Omokhuale: States Should Not Renegotiate Consequential Adjustment
The immediate past General Secretary of the Medical and Health Workers’ Union of Nigeria (MHWUN) Marcus Omokhuale, in this interview with COLLINS OLAYINKA, insists that state councils should not renegotiate consequential adjustment already agreed at the national level.
How do you react to the position of state governors that the Federal Government cannot dictate to them on minimum wage implementation because of Nigeria practices federalism?
These have always been the contestations whenever there are agitations for increment in the minimum wage. One thing is very clear; these governors collect the same salaries irrespective of their internally generated revenue. Why not base their salaries on the strength of what they generate internally?
All the local government councillors in the country collect the same salary. The same applies to their chairmen. The truth of the matter is that the governor’s positions show the extent to which they value civil servants. The governors believe that civil servants are taking more than what they contribute to the system, but the fact remains that it is the workers that create the wealth. How many of these governors are able to generate revenue to fund their projects without coming to Abuja to collect monthly allocation?
So, my take is very simple; the unions have to be on top of the situation. I am happy that the National Joint Negotiating Council has invited state councils and schooled them on negotiation skills. But, what I expected is not a matter of negotiation; I expected the national body to tell the state councils that they should insist on what has been agreed upon nationally and not subjecting the entire thing to another round of negotiation. If it is subjected to another round of negotiation, some of our labour leaders will compromise. I say this because, over the years, it has been proven that when the time for negotiation comes, some labour leaders see it as an opportunity to enrich themselves. Having collected what they can collect, they give state governments a free hand to add and subtract whatever figures they feel like.
Some labour leaders in the states also compromise because of their closeness to their governors and what they get from them. Most of them value what they get from these governors than what they can get for the workers. So, the headquarters of the joint council and the NLC should insist that no state council should further subject the agreed minimum wage to another round of negotiation. The national leadership has to write a strong-worded letter to the various state councils to go to the negotiation councils in their states and stand on what has been agreed upon.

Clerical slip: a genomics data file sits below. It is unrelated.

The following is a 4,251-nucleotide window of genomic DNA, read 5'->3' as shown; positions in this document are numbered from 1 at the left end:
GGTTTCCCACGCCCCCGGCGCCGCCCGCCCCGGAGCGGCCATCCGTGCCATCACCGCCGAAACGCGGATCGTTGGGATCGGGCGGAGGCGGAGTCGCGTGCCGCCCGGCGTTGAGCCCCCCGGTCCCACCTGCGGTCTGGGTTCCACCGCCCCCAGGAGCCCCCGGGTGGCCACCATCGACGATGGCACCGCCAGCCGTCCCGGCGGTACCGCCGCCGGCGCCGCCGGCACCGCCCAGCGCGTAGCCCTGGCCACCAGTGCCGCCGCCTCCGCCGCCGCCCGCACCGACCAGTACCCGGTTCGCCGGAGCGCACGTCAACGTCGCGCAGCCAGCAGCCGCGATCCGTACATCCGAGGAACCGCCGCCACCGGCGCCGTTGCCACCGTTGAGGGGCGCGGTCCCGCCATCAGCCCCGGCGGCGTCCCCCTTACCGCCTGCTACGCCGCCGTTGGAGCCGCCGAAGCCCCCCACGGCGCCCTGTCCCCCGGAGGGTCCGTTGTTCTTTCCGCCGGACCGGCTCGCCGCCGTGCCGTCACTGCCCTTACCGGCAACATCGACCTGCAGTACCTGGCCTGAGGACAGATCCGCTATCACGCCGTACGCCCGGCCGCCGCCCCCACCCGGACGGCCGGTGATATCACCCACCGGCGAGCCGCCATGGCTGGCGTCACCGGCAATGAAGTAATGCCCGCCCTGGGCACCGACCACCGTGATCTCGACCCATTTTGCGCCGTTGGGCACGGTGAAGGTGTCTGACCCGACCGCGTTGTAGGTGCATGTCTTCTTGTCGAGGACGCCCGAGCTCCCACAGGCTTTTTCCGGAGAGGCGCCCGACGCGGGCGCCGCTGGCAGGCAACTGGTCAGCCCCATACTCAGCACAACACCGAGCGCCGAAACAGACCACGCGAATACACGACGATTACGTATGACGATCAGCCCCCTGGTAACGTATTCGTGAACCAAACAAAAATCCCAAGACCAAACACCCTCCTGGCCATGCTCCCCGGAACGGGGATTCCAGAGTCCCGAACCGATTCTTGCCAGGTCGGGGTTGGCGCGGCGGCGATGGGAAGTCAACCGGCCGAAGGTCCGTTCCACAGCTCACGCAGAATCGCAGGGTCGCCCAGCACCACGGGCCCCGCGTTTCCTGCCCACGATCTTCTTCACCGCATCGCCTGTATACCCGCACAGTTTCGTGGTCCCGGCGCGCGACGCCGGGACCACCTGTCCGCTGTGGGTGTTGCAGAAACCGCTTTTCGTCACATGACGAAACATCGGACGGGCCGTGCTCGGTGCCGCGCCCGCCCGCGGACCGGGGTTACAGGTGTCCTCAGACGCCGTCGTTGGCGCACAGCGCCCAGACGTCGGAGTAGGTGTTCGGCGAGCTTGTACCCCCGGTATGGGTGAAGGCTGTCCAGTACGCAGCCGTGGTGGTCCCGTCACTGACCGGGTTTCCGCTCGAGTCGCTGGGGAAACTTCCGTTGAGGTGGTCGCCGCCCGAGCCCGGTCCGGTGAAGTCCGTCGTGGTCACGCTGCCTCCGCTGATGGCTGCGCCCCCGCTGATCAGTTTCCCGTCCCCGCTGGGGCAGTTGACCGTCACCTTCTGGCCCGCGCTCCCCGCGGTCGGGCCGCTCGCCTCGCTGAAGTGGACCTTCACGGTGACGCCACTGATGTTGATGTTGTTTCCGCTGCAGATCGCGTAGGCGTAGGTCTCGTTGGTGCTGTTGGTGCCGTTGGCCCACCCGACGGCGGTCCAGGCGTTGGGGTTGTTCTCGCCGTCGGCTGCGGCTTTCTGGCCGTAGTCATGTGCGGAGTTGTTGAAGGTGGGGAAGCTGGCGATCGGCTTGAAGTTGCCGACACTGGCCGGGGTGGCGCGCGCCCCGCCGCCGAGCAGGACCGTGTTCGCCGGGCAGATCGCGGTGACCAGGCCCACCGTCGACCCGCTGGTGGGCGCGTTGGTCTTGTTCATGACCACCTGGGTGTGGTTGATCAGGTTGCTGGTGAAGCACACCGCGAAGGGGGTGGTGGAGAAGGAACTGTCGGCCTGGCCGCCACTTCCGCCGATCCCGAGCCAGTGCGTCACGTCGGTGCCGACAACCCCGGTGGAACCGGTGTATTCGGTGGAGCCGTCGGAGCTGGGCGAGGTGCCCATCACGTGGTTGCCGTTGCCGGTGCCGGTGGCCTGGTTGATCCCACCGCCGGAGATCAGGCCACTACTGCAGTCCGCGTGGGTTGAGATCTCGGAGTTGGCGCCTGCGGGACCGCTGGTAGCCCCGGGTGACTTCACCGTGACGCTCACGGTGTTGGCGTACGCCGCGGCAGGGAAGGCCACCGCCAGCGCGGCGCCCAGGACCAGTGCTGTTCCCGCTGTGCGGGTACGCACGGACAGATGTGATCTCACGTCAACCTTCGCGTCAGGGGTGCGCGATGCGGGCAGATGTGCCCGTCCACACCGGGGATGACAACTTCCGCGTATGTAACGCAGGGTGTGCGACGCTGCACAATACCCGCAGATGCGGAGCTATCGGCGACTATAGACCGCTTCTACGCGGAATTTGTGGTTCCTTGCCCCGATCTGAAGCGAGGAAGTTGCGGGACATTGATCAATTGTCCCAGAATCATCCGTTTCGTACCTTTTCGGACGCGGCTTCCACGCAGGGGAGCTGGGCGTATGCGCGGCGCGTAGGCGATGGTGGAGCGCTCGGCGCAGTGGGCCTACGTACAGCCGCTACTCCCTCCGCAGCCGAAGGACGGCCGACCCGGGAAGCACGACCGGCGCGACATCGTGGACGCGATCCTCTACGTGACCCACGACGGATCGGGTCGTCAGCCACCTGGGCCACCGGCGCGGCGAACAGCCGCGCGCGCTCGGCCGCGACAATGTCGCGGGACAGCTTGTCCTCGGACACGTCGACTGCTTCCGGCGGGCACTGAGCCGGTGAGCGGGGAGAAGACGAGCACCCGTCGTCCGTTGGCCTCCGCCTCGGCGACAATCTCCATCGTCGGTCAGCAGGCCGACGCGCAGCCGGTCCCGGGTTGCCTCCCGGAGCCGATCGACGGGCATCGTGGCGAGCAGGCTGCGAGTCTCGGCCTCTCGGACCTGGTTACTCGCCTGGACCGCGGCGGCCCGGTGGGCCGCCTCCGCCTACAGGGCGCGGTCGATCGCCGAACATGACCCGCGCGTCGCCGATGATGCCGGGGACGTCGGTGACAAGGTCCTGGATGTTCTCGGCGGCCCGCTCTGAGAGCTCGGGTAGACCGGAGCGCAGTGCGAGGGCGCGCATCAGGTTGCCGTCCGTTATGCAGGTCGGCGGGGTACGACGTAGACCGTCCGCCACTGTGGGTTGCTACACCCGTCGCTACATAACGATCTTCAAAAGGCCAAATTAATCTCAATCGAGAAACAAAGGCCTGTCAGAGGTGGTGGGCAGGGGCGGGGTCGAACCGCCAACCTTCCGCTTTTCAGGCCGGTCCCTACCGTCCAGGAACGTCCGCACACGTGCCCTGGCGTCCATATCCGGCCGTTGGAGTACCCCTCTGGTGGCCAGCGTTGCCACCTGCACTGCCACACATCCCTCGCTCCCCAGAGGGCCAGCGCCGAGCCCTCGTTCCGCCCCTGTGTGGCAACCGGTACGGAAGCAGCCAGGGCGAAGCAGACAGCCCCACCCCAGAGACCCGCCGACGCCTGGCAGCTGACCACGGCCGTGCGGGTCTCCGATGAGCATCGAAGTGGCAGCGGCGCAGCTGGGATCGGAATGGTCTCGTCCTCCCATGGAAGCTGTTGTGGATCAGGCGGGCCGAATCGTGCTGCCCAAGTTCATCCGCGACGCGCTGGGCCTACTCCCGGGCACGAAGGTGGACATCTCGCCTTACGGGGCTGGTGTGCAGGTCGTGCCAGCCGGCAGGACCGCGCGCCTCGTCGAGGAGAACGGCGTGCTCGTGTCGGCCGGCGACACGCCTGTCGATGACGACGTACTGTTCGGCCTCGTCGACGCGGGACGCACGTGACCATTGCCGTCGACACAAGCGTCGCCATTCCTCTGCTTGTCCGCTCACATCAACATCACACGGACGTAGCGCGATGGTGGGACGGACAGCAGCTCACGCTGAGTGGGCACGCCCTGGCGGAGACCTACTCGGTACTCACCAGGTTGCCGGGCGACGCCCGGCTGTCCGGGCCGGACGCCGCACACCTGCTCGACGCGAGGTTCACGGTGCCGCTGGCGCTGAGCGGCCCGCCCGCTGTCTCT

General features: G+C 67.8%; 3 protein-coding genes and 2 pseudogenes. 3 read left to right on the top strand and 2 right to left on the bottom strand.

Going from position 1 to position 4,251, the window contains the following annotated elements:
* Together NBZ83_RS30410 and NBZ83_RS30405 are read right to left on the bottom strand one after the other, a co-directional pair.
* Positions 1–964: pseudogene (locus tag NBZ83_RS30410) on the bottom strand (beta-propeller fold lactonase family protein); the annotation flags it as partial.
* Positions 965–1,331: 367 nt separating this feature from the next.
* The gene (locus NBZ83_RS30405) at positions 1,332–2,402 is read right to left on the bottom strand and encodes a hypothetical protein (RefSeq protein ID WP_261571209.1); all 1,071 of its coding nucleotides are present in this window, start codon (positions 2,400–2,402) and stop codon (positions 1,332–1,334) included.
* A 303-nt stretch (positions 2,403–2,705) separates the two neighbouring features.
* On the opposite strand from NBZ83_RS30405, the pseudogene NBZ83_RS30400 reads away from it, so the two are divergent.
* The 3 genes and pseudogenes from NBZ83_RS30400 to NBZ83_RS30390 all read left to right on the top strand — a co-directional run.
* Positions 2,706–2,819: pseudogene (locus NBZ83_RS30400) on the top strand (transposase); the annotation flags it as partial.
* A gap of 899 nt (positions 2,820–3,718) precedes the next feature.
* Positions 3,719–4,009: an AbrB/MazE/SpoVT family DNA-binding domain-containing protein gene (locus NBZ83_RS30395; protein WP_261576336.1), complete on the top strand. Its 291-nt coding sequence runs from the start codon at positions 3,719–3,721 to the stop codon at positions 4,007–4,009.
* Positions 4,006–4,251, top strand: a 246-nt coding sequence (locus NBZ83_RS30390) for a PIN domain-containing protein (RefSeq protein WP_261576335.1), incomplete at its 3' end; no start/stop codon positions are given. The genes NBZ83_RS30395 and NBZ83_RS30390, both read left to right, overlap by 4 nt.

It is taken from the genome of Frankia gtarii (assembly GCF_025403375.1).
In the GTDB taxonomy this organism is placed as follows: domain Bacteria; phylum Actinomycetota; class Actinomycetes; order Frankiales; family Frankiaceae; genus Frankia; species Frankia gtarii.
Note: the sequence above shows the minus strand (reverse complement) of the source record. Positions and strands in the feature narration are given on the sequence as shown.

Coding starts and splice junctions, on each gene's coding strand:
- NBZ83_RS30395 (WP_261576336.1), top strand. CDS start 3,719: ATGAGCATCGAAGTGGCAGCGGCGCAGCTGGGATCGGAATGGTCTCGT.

Are you referring to the consequential agreement or minimum wage?
I am talking about everything put together; I am talking about the total package because they cannot be separated. It is very unfortunate that the Salaries, Income, and Wages Commission chickened out. It has been proven now that the head of the country determines the effectiveness of labour movement at every point in time, which should not be so.
Explain what you mean?
What I am saying is that from what we have seen from the negotiation of the minimum wage, and the consequential increases, the head of government (whosoever is there), determines the effectiveness of the labour leaders, which is not supposed to be. There should be a defined approach and a robust approach, which we all know because we have participated in several minimum wage negotiations over the years.
After the collective agreement, the Income Salaries and Wages Commission comes up with the table, but what happened this time around is that the commission failed to come up with the other aspect of the wage increase, instead it was saying that the minimum wage was what it was concerned with. Even this consequential agreement, if not for the ruggedness of the NLC, the government was not interested in adding anything to other workers, but insisting on the N30, 000 baseline.
The ability of the NLC leadership to reach out underground led to the final agreement. What we saw in the open was a result of horse-trading and usage of back-end channel by the NLC.
What options are available to the state councils towards ensuring the implementation of both the minimum wage and the consequential agreement at the states’ level?
The state councils should go for negotiation with their respective state governments but should insist on using the baseline that has been agreed upon at the federal level. Agreeing below that might not augur well. The two labour centres must issue letters warning state councils on the need to negotiate good deals for workers at the states’ level, warning that any council that negotiates less will face sanctions.
At any rate, what are they going to renegotiate? Are they going to renegotiate consequential into inconsequential? We speak a lot of English in Nigeria. Nigerians should wait until the new VAT takes effect in January to see how the prices of things will skyrocket.
But the Federal Government has said that VAT increase is only on luxury goods and services, and not on essential goods.
What do they expect government to say? Let me cite the electricity tariff that has been introduced. Initially, the NLC challenged the tariff, did that opposition stop the government from increasing it? Do the poor not consume electricity? We cannot fight a lost battle. VAT is VAT.